Swisscom fined over mobile connection charges

Swisscom Mobile has been fined for charging its rivals' customers too much to access its network Keystone

Switzerland's competition watchdog has fined telecommunications provider Swisscom for overcharging its rivals' customers on mobile phone connections.

This content was published on February 16, 2007 - 11:53

The company has already rejected the charge and has promised to fight the SFr333 million ($269 million) fine in the Federal Administrative Court, saying the accusation that it had abused its dominant position on the market was unfounded.

The Federal Competition Commission (Comco) said on Friday that Swisscom Mobile had breached cartel rules between April 2004 and May 2005 when it forced non-Swisscom customers to pay a termination fee of SFr0.335 per minute to call into its network.

Termination fees are the prices telecommunications operators charge for channelling calls from rival operators through their own networks.

The commission described Swisscom Mobile as "dominant" because it was not exposed to strong competitive pressure from consumer markets. This was not the case for its rivals Orange and Sunrise, as their market position was weaker and they entered it later.

To determine whether Swisscom had been overcharging, Comco looked at benchmark prices and termination costs in similar markets abroad. It reached the conclusion that the company was overcharging and exploiting its competitors' customers.

The commission said the fine, handed down four years after its investigation was launched, reflected the severity and type of violation committed by Swisscom's mobile unit. It added that the company has widely benefited from charging higher termination fees, making it an aggravating factor.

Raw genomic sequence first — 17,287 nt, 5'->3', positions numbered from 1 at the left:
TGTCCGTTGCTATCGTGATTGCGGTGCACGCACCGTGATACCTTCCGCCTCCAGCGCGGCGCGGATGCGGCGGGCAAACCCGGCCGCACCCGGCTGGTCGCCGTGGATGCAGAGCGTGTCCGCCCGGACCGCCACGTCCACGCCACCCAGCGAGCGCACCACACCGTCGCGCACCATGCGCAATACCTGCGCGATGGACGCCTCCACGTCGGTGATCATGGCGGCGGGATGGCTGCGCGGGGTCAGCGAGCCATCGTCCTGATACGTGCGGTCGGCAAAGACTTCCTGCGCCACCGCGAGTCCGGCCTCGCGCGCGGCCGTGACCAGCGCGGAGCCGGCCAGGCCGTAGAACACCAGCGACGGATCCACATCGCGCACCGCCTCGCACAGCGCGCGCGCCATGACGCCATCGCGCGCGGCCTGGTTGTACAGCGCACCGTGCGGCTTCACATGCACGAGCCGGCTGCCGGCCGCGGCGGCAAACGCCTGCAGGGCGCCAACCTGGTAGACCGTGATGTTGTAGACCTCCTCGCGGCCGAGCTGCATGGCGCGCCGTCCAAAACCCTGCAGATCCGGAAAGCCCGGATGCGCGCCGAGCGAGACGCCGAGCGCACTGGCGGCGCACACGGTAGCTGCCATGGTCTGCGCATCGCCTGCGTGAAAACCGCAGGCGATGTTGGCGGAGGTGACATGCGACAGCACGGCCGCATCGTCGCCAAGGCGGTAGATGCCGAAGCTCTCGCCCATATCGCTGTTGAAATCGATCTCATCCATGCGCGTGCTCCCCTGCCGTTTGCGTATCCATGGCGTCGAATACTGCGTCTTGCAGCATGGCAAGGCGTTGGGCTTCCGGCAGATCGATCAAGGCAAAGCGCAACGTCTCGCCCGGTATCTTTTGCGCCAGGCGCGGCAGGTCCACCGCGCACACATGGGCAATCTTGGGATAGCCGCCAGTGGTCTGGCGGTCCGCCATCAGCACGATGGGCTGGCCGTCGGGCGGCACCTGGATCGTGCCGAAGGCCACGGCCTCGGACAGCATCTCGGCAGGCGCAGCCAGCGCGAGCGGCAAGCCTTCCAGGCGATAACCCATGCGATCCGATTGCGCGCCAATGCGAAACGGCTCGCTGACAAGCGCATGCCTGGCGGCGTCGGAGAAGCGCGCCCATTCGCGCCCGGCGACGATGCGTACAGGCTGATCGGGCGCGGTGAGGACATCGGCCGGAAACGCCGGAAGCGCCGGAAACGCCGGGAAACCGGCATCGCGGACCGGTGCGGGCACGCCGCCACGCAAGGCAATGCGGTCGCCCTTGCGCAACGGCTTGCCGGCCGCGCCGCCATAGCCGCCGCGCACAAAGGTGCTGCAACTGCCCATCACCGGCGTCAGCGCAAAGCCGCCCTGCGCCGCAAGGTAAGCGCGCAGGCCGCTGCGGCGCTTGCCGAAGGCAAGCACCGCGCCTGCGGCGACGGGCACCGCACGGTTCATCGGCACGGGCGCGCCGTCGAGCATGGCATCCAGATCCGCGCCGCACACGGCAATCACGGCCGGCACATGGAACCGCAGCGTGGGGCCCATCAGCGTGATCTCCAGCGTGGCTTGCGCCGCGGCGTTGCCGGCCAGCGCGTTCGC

Before the final decision was reached, Comco had suggested the fine could be as high as SFr489 million.

Legal challenge

Swisscom, which is majority-owned by the state, has rejected the charge and said it would seek to overturn the fine in court. It argued that it was being unfairly singled out and had received no warning that it might be breaching competition rules.

"The company will appeal the ruling before the Federal Administrative Court and, if necessary and as a last resort, before the Federal Court," it said in a statement.

Swisscom considers this last outcome as unlikely and has made no provisions for the fine.

The former monopoly still has a two-thirds share of the mobile phone market in Switzerland, but it says the commission's view that it has a dominant position cannot be upheld.

"This is inconsistent within the European context, where all providers ... were assumed to have a dominant market position on the basis of call termination in their network," said Swisscom.

The company also complained that the ruling was again inconsistent with Comco's earlier finding that its rivals also had a dominant position.

swissinfo with agencies

Key facts

Swisscom Mobile turnover (2005): SFr4.1 billion (-4.3% on 2004)
Swisscom turnover (2005): SFr9.7 billion (-3% on 2004)
Swisscom Mobile is the country's leading provider in mobile telephony.
Swisscom Mobile customers are Europe's biggest spenders with average monthly bills of SFr78.

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In brief

The fine inflicted on Swisscom Mobile is the second ever handed out by the competition commission under Switzerland's revised cartel law, but also the most severe.

The competition commission had threatened to give Swisscom a SFr489 million fine.

The first fine inflicted by the commission (SFr101,000) was given to the operator of Zurich airport, Unique, for its monopolistic management.

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